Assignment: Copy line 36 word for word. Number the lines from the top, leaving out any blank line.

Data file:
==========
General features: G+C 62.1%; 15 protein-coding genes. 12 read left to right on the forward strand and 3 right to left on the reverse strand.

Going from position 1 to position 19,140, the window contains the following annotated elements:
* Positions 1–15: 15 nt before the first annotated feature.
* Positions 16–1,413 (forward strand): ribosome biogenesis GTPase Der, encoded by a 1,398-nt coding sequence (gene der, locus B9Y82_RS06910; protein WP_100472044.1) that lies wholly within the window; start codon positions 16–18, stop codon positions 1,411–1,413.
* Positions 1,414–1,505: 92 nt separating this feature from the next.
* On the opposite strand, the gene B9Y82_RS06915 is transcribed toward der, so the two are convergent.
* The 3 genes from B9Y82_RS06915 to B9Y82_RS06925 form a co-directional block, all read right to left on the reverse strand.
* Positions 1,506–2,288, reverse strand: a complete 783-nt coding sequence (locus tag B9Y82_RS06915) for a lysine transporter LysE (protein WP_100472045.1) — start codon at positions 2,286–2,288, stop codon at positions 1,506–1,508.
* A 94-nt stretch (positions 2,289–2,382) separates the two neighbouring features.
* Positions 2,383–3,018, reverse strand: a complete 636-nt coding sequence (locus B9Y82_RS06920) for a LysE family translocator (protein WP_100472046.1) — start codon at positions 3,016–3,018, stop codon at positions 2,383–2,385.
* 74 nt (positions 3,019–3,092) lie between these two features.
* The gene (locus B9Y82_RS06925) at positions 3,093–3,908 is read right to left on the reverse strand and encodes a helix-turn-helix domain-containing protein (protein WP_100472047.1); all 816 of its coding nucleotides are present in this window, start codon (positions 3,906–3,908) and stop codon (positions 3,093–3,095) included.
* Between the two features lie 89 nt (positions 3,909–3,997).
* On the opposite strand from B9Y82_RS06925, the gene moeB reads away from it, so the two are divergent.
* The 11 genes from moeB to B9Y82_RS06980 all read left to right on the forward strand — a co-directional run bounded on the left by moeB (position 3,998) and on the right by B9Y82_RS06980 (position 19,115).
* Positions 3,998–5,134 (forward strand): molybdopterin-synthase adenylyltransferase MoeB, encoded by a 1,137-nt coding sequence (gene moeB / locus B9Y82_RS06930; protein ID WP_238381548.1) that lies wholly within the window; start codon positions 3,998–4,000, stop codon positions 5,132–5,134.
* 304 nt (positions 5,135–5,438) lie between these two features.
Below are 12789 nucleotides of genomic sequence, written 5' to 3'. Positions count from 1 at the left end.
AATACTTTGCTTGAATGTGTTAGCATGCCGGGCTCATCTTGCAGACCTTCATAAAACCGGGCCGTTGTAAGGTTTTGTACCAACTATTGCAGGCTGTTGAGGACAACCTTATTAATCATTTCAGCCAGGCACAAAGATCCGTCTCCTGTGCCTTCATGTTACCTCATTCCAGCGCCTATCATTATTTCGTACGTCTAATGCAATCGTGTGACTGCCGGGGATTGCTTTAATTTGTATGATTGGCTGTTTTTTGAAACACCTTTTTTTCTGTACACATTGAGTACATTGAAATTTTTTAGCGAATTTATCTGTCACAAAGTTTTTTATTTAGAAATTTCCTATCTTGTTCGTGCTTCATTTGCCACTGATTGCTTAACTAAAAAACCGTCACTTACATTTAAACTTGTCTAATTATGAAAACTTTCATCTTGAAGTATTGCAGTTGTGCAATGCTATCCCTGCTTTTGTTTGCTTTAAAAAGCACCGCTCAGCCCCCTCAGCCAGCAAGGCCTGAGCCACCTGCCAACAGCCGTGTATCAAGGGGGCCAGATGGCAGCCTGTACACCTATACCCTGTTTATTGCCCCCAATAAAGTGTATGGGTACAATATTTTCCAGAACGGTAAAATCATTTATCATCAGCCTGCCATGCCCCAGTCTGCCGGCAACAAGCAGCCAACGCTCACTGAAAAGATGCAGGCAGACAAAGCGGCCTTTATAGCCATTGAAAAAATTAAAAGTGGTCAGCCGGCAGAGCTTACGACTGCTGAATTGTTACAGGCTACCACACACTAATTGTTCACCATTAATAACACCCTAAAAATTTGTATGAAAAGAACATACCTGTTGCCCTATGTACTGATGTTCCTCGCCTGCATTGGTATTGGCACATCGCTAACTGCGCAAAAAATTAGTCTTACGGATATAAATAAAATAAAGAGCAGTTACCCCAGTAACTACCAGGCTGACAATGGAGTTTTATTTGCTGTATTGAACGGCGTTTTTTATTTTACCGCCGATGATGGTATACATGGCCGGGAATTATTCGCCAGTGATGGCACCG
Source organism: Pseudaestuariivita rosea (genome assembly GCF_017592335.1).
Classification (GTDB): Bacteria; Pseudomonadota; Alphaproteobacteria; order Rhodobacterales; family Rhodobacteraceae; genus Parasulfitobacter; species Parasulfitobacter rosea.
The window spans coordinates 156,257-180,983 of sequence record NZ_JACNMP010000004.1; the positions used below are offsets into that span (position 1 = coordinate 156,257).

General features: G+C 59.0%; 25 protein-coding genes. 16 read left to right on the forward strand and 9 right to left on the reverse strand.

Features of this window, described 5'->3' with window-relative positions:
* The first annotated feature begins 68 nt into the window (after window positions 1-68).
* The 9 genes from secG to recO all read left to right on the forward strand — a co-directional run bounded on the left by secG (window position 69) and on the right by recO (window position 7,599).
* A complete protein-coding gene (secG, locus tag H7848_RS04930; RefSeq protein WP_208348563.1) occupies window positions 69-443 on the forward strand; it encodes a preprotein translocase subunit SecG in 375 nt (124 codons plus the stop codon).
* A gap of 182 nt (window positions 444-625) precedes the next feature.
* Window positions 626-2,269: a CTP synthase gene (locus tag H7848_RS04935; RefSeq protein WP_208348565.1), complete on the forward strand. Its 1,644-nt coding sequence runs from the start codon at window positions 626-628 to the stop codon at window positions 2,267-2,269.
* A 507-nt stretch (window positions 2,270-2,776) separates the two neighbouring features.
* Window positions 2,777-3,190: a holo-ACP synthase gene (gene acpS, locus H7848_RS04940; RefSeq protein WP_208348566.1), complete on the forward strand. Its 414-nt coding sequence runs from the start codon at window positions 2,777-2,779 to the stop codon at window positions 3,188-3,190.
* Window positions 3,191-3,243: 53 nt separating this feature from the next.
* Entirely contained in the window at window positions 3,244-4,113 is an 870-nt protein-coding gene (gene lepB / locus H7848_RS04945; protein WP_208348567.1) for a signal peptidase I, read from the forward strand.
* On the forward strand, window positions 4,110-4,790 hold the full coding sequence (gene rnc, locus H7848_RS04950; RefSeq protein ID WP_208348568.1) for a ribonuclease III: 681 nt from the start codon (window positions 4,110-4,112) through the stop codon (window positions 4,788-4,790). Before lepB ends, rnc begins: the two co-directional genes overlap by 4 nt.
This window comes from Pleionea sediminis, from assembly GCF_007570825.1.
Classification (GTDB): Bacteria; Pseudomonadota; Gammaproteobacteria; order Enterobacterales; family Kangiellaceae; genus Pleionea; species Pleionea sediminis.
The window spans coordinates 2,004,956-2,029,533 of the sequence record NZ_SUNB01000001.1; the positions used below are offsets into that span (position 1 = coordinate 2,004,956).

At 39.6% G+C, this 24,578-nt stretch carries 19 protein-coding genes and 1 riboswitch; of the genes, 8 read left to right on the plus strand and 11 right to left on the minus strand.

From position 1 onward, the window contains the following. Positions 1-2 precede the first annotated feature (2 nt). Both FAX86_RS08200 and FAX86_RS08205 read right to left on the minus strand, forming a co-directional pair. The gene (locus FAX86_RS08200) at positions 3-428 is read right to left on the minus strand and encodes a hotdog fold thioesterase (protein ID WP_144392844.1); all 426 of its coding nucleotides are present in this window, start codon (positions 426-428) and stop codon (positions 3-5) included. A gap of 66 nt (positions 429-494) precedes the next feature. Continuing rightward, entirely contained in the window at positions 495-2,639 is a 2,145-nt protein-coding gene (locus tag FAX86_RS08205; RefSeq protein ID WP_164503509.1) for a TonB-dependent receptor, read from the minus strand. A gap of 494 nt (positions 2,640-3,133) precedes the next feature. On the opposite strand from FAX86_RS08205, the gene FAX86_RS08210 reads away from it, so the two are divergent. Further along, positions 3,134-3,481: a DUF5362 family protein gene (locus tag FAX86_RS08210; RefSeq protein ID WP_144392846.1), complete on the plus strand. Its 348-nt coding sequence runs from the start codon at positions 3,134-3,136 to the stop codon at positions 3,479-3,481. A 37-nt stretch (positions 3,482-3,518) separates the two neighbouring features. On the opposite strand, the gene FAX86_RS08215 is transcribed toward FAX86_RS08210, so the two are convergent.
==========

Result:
Classification (GTDB): Bacteria; Pseudomonadota; Gammaproteobacteria; order Enterobacterales; family Kangiellaceae; genus Pleionea; species Pleionea sediminis.